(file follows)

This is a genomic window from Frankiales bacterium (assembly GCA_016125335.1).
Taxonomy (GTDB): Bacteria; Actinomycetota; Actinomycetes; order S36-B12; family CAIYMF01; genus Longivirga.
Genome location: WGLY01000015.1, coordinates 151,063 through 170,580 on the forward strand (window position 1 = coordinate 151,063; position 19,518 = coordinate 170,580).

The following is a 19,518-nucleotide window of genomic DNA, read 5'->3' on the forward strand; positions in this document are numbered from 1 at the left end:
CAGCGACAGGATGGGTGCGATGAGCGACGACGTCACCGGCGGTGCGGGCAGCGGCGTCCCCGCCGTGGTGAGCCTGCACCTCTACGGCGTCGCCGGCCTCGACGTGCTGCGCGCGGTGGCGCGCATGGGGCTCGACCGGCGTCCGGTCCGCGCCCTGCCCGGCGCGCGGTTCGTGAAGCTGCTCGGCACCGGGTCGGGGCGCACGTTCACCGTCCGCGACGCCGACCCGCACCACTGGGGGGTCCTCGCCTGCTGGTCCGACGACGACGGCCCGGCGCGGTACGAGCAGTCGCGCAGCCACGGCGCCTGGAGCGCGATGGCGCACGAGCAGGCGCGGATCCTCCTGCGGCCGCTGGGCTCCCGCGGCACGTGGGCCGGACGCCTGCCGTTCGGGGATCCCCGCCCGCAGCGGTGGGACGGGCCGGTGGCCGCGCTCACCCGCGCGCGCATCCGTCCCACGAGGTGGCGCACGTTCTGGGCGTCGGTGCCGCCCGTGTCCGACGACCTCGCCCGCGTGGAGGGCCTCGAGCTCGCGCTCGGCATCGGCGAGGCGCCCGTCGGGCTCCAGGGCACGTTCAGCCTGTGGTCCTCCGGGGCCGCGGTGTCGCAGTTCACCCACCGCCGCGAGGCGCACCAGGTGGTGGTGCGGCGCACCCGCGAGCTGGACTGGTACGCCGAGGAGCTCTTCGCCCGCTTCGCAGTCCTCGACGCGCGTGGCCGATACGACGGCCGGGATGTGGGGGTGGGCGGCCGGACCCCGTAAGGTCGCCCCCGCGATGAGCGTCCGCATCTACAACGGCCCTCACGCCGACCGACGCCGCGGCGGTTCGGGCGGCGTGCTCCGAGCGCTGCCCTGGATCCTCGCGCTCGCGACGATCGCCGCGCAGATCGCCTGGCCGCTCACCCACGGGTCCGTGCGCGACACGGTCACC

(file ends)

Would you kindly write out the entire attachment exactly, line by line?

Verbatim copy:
This is a genomic window from Frankiales bacterium (assembly GCA_016125335.1).
Taxonomy (GTDB): Bacteria; Actinomycetota; Actinomycetes; order S36-B12; family CAIYMF01; genus Longivirga.
Genome location: WGLY01000015.1, coordinates 151,063 through 170,580 on the forward strand (window position 1 = coordinate 151,063; position 19,518 = coordinate 170,580).

The following is a 19,518-nucleotide window of genomic DNA, read 5'->3' on the forward strand; positions in this document are numbered from 1 at the left end:
CAGCGACAGGATGGGTGCGATGAGCGACGACGTCACCGGCGGTGCGGGCAGCGGCGTCCCCGCCGTGGTGAGCCTGCACCTCTACGGCGTCGCCGGCCTCGACGTGCTGCGCGCGGTGGCGCGCATGGGGCTCGACCGGCGTCCGGTCCGCGCCCTGCCCGGCGCGCGGTTCGTGAAGCTGCTCGGCACCGGGTCGGGGCGCACGTTCACCGTCCGCGACGCCGACCCGCACCACTGGGGGGTCCTCGCCTGCTGGTCCGACGACGACGGCCCGGCGCGGTACGAGCAGTCGCGCAGCCACGGCGCCTGGAGCGCGATGGCGCACGAGCAGGCGCGGATCCTCCTGCGGCCGCTGGGCTCCCGCGGCACGTGGGCCGGACGCCTGCCGTTCGGGGATCCCCGCCCGCAGCGGTGGGACGGGCCGGTGGCCGCGCTCACCCGCGCGCGCATCCGTCCCACGAGGTGGCGCACGTTCTGGGCGTCGGTGCCGCCCGTGTCCGACGACCTCGCCCGCGTGGAGGGCCTCGAGCTCGCGCTCGGCATCGGCGAGGCGCCCGTCGGGCTCCAGGGCACGTTCAGCCTGTGGTCCTCCGGGGCCGCGGTGTCGCAGTTCACCCACCGCCGCGAGGCGCACCAGGTGGTGGTGCGGCGCACCCGCGAGCTGGACTGGTACGCCGAGGAGCTCTTCGCCCGCTTCGCAGTCCTCGACGCGCGTGGCCGATACGACGGCCGGGATGTGGGGGTGGGCGGCCGGACCCCGTAAGGTCGCCCCCGCGATGAGCGTCCGCATCTACAACGGCCCTCACGCCGACCGACGCCGCGGCGGTTCGGGCGGCGTGCTCCGAGCGCTGCCCTGGATCCTCGCGCTCGCGACGATCGCCGCGCAGATCGCCTGGCCGCTCACCCACGGGTCCGTGCGCGACACGGTCACC